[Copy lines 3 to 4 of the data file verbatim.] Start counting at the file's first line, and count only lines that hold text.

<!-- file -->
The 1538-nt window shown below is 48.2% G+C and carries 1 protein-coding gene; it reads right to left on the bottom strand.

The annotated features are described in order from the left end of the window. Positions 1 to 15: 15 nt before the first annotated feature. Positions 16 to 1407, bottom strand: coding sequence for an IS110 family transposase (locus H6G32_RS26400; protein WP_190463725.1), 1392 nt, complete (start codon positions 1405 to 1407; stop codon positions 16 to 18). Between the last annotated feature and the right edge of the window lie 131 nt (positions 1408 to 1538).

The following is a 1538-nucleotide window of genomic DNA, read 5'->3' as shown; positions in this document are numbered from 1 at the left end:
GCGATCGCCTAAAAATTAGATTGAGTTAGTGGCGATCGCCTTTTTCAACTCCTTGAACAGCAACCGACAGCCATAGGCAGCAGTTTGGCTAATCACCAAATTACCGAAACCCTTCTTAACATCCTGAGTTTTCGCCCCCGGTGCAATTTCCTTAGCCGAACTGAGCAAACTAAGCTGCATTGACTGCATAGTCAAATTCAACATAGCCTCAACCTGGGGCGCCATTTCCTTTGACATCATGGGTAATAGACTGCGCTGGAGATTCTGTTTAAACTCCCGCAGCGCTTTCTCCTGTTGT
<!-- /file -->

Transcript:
The following is a 1538-nucleotide window of genomic DNA, read 5'->3' as shown; positions in this document are numbered from 1 at the left end:
GCGATCGCCTAAAAATTAGATTGAGTTAGTGGCGATCGCCTTTTTCAACTCCTTGAACAGCAACCGACAGCCATAGGCAGCAGTTTGGCTAATCACCAAATTACCGAAACCCTTCTTAACATCCTGAGTTTTCGCCCCCGGTGCAATTTCCTTAGCCGAACTGAGCAAACTAAGCTGCATTGACTGCATAGTCAAATTCAACATAGCCTCAACCTGGGGCGCCATTTCCTTTGACATCATGGGTAATAGACTGCGCTGGAGATTCTGTTTAAACTCCCGCAGCGCTTTCTCCTGTTGT